Did you detect any notable patterns in America’s public diplomacy practice over the centuries?

The book explores two discernable patterns: historical turning points and societal drivers of an American way of diplomacy.

Turning points signaled important changes in public diplomacy practice. Precedent setting tools and methods used by citizen diplomats (Ben Franklin, John Adams, Thomas Jefferson, Thomas Paine) in the royal courts, parliaments, and coffee houses of Europe during the American Revolution. State-sponsored public diplomacy by private citizens in wartime beginning with the US War with Mexico (1846-1848). The telegraph’s transformation of diplomatic communication previously limited to the speed of sailing ships and foot travel. The Foreign Section of George Creel’s Committee on Public Information in World War I, the first of many US government information organizations. The US decision to maintain public diplomacy organizations in peacetime after World War II. And a less precise turning point, today’s digitalization and societization that extend diplomacy well beyond embassies and foreign ministries.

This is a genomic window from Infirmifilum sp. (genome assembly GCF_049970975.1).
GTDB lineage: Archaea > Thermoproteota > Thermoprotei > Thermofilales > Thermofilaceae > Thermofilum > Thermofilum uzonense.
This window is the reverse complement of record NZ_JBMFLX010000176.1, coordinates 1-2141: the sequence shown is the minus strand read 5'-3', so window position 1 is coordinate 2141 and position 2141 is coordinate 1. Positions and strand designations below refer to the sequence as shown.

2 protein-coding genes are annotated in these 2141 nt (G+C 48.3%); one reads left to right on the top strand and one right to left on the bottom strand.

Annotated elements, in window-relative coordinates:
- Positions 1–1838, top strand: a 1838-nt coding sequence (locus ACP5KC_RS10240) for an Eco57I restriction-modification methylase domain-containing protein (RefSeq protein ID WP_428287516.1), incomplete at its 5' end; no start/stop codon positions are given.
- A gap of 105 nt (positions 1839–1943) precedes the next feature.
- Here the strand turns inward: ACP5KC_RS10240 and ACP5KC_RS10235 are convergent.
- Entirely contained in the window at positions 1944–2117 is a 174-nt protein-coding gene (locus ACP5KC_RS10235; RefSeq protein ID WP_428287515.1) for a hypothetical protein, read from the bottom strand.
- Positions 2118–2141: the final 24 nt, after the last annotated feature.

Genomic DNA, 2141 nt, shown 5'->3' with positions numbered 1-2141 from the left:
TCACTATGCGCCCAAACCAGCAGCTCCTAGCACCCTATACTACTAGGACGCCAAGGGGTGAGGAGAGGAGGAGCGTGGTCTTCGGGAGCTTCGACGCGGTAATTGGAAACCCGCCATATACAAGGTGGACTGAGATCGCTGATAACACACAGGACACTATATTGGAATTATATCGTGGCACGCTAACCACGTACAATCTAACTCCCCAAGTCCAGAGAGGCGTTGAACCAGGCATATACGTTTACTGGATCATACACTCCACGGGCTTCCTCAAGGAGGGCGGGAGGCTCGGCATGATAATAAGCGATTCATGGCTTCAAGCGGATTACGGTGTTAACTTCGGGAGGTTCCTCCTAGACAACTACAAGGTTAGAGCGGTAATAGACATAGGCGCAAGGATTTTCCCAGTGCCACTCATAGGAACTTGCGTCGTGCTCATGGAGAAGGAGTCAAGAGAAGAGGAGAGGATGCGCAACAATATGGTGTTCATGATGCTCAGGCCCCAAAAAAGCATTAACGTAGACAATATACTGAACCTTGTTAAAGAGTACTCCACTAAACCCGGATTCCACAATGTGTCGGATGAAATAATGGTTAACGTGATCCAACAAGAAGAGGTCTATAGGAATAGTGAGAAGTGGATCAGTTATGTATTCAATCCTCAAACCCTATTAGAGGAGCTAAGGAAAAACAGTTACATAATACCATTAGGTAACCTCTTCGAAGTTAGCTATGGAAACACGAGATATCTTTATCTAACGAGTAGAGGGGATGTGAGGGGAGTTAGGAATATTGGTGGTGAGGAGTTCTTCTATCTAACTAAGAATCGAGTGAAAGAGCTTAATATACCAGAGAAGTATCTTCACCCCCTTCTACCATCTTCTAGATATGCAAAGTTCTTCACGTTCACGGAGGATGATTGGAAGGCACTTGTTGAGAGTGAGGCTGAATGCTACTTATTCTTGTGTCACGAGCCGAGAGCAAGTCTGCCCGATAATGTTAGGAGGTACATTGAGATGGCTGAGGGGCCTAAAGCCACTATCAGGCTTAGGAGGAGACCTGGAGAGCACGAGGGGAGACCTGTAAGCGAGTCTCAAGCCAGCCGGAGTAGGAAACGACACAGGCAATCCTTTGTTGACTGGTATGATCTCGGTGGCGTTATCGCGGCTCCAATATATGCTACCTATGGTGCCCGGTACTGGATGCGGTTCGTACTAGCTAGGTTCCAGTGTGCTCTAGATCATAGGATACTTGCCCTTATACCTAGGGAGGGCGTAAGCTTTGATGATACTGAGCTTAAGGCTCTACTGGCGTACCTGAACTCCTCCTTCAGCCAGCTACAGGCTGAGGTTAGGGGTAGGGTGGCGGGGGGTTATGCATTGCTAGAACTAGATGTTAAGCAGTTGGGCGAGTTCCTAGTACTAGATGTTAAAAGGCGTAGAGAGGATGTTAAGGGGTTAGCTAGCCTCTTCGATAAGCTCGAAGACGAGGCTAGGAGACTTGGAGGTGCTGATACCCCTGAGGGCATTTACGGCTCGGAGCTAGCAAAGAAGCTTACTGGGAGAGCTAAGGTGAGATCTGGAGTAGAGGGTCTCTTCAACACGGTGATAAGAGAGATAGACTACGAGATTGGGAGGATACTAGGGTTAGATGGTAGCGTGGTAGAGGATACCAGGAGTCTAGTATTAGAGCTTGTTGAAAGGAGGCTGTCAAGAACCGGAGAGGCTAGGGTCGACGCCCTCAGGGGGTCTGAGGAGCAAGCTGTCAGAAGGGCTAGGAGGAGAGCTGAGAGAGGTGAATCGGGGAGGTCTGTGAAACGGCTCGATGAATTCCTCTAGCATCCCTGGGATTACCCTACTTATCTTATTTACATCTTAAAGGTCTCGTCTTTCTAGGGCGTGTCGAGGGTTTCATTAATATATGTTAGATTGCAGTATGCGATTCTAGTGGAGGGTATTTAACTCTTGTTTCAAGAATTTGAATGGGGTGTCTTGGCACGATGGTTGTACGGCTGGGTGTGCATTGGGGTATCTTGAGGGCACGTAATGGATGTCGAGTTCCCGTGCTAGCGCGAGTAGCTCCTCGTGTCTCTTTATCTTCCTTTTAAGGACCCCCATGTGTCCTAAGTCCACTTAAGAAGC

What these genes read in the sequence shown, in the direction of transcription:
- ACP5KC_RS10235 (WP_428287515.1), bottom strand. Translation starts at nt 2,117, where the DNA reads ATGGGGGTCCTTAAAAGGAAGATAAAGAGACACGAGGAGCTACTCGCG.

Societal drivers of an enduring American way of diplomacy have particular relevance for public diplomacy. (1) A preference for military and economic instruments of power over diplomacy. (2) Episodic interest in public diplomacy in wartime. Time and again, from the Pequot War in the 1630s to the Iraq and Afghanistan wars after 9/11, Americans “re-discovered” public diplomacy when motivated by threats and fear. (3) A messaging and information dominant communication style born of a culture that prioritizes individual freedom. (4) An American exceptionalism characterized by the nation’s outsized view of its virtue, democracy, leadership in world affairs, and capacity to steer history.

What do you see as the greatest challenge confronting American public diplomacy today, and does it mirror any challenge of the past?